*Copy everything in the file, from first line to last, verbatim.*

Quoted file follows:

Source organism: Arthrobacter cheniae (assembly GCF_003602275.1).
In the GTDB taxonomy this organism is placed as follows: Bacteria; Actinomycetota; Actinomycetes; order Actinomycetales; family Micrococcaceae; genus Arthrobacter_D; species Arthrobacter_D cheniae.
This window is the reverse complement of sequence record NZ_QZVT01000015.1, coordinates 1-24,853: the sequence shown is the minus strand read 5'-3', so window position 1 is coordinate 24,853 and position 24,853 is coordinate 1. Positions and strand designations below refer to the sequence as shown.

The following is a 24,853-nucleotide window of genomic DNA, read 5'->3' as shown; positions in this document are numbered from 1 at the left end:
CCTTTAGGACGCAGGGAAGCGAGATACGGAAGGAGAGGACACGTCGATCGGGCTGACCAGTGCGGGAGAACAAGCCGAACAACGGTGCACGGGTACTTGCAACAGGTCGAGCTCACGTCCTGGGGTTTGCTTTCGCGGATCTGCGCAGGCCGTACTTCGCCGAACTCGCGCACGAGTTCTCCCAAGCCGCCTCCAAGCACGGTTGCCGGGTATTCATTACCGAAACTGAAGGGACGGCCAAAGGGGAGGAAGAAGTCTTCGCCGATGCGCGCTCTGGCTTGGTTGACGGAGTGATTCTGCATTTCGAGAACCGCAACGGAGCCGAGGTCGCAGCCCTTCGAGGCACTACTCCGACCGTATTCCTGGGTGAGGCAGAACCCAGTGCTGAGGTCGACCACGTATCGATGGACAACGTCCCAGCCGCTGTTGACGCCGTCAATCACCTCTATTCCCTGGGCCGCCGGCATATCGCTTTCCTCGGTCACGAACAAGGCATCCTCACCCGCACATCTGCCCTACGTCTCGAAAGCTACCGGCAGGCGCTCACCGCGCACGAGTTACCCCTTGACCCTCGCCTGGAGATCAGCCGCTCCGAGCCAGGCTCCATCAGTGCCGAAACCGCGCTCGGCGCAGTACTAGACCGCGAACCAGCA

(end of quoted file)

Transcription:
Source organism: Arthrobacter cheniae (assembly GCF_003602275.1).
In the GTDB taxonomy this organism is placed as follows: Bacteria; Actinomycetota; Actinomycetes; order Actinomycetales; family Micrococcaceae; genus Arthrobacter_D; species Arthrobacter_D cheniae.
This window is the reverse complement of sequence record NZ_QZVT01000015.1, coordinates 1-24,853: the sequence shown is the minus strand read 5'-3', so window position 1 is coordinate 24,853 and position 24,853 is coordinate 1. Positions and strand designations below refer to the sequence as shown.

The following is a 24,853-nucleotide window of genomic DNA, read 5'->3' as shown; positions in this document are numbered from 1 at the left end:
CCTTTAGGACGCAGGGAAGCGAGATACGGAAGGAGAGGACACGTCGATCGGGCTGACCAGTGCGGGAGAACAAGCCGAACAACGGTGCACGGGTACTTGCAACAGGTCGAGCTCACGTCCTGGGGTTTGCTTTCGCGGATCTGCGCAGGCCGTACTTCGCCGAACTCGCGCACGAGTTCTCCCAAGCCGCCTCCAAGCACGGTTGCCGGGTATTCATTACCGAAACTGAAGGGACGGCCAAAGGGGAGGAAGAAGTCTTCGCCGATGCGCGCTCTGGCTTGGTTGACGGAGTGATTCTGCATTTCGAGAACCGCAACGGAGCCGAGGTCGCAGCCCTTCGAGGCACTACTCCGACCGTATTCCTGGGTGAGGCAGAACCCAGTGCTGAGGTCGACCACGTATCGATGGACAACGTCCCAGCCGCTGTTGACGCCGTCAATCACCTCTATTCCCTGGGCCGCCGGCATATCGCTTTCCTCGGTCACGAACAAGGCATCCTCACCCGCACATCTGCCCTACGTCTCGAAAGCTACCGGCAGGCGCTCACCGCGCACGAGTTACCCCTTGACCCTCGCCTGGAGATCAGCCGCTCCGAGCCAGGCTCCATCAGTGCCGAAACCGCGCTCGGCGCAGTACTAGACCGCGAACCAGCA